Isadora Duncan's "My Life" Analytical Essay by JPWrite

Isadora Duncan's "My Life"
This paper discusses modern dancer Isadora Duncan's autobiography "My Life".
# 65997 | 1,390 words | 0 sources | 2005 | US
Published on May 26, 2006 in Literature (Poetry) , Dance (History) , English (Analysis)

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This paper discusses Isadora Duncan's book "My Life" and her life in relationship to 'Section I' of Walt Whitman's poem "Song of the Open Road", which Duncan professes to be her favorite poem, probably because it reveals Duncan's specific philosophies of freedom and dance. The author points out that, in her life as a mother, a lover and a wife and her work as a dancer, who developed modern dance, Duncan broke away from conventional views seeking freedom from social and professional taboos and constraints.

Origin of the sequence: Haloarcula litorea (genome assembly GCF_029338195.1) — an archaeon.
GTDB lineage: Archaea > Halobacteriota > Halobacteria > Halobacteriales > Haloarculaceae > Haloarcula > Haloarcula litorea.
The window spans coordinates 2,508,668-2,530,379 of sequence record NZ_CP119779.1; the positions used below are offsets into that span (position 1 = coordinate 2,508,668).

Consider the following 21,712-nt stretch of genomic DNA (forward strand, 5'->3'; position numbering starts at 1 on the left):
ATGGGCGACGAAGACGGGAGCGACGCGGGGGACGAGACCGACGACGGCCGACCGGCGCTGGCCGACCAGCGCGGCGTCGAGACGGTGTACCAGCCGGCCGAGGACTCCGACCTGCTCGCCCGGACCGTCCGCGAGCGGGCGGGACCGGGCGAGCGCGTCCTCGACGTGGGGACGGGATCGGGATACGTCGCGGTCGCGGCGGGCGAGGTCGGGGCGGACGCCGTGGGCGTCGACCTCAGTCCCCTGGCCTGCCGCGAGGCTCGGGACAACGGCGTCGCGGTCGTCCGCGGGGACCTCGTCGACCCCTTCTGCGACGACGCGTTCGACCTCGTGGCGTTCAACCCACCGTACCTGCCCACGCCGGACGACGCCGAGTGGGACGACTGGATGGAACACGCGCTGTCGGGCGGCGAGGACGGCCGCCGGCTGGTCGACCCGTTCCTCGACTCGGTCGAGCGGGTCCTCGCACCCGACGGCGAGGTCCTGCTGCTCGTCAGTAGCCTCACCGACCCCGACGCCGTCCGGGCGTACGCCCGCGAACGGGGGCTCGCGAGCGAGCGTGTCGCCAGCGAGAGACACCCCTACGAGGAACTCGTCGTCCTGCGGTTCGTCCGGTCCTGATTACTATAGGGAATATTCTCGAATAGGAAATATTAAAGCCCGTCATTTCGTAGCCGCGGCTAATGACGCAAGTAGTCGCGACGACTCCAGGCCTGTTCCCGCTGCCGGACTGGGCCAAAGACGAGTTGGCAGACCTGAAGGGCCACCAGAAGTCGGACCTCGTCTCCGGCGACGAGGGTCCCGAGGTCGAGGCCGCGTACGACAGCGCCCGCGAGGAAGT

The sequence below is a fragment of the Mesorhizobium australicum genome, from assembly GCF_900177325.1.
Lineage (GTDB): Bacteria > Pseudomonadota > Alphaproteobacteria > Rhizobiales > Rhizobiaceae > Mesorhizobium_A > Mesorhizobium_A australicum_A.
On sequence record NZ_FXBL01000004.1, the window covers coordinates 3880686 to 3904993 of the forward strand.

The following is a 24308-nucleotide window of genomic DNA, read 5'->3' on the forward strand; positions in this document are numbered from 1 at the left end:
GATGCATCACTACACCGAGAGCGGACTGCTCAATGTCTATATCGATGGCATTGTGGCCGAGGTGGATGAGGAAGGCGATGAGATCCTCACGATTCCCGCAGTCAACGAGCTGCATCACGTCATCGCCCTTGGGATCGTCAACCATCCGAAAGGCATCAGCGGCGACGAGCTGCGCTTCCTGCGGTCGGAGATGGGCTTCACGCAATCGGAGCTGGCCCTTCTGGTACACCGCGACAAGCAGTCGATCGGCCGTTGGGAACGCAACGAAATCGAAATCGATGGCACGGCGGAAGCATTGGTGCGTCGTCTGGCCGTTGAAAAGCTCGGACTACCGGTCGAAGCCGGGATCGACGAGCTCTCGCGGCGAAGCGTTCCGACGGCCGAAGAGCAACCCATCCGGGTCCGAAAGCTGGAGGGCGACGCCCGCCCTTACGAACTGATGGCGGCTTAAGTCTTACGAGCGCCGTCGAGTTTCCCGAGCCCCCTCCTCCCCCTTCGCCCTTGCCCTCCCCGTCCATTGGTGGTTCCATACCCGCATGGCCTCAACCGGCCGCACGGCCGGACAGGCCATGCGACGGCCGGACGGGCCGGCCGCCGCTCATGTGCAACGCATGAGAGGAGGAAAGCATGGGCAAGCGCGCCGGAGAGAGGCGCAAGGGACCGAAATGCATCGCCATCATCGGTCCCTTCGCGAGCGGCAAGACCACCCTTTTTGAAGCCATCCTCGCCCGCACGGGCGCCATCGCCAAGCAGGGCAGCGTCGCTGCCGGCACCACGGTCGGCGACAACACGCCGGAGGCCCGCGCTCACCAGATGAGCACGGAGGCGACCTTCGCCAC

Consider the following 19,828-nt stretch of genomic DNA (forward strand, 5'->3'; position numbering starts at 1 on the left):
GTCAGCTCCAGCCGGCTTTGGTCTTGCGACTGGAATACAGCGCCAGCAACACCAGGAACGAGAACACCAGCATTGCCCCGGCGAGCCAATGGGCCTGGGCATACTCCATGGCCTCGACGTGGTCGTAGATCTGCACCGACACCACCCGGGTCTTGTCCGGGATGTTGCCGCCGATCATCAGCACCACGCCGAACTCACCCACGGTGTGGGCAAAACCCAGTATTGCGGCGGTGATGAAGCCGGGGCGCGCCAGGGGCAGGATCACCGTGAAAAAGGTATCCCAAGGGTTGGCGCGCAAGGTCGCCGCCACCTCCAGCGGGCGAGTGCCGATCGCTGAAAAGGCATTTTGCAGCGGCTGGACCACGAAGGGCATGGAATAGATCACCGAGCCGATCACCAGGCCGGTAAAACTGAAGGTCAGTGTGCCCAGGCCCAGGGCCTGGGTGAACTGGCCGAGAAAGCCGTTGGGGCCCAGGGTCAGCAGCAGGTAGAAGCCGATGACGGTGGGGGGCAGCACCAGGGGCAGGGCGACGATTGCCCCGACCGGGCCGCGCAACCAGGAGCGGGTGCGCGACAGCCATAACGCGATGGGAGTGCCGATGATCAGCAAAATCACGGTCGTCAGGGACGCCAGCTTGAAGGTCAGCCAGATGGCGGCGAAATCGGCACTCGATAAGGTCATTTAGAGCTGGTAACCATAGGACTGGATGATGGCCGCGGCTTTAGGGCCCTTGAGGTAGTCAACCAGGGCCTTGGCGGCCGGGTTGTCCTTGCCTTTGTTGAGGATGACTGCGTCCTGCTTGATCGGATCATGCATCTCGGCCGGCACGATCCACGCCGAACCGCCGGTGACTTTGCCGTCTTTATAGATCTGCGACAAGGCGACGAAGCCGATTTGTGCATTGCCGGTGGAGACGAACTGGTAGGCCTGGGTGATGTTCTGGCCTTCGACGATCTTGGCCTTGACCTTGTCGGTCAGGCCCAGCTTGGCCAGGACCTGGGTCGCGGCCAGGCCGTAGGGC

The paper stresses that nature is Duncan's source of technique and dance content in which she expresses unbound freedom through her use of arms and upper body movements combined with simple steps, a style which Duncan intended to be the divine expression through the body of the human spirit.

From the Paper:

"The fourth stanza in "Open Road" moves on to a depiction of nature, as well as acceptance. The sufficiency that he finds in nature feeds the poet's freedom. Isadora Duncan finds in the freedom of nature the freedom of her inner expression. She was born at the seaside: "...I have noticed that all the great events of my life have taken place by the sea. My first idea of movement, of the dance, certainly came from the rhythm of the waves." Thus the freedom and movement that make up the radical free-form dance style that was Duncan's invention, are profoundly inspired by the sea. Again, the restriction placed upon her by the public school is sharply juxtaposed by the afternoons when she danced and played next to the sea. Duncan is also much influenced by the stars and astrology."

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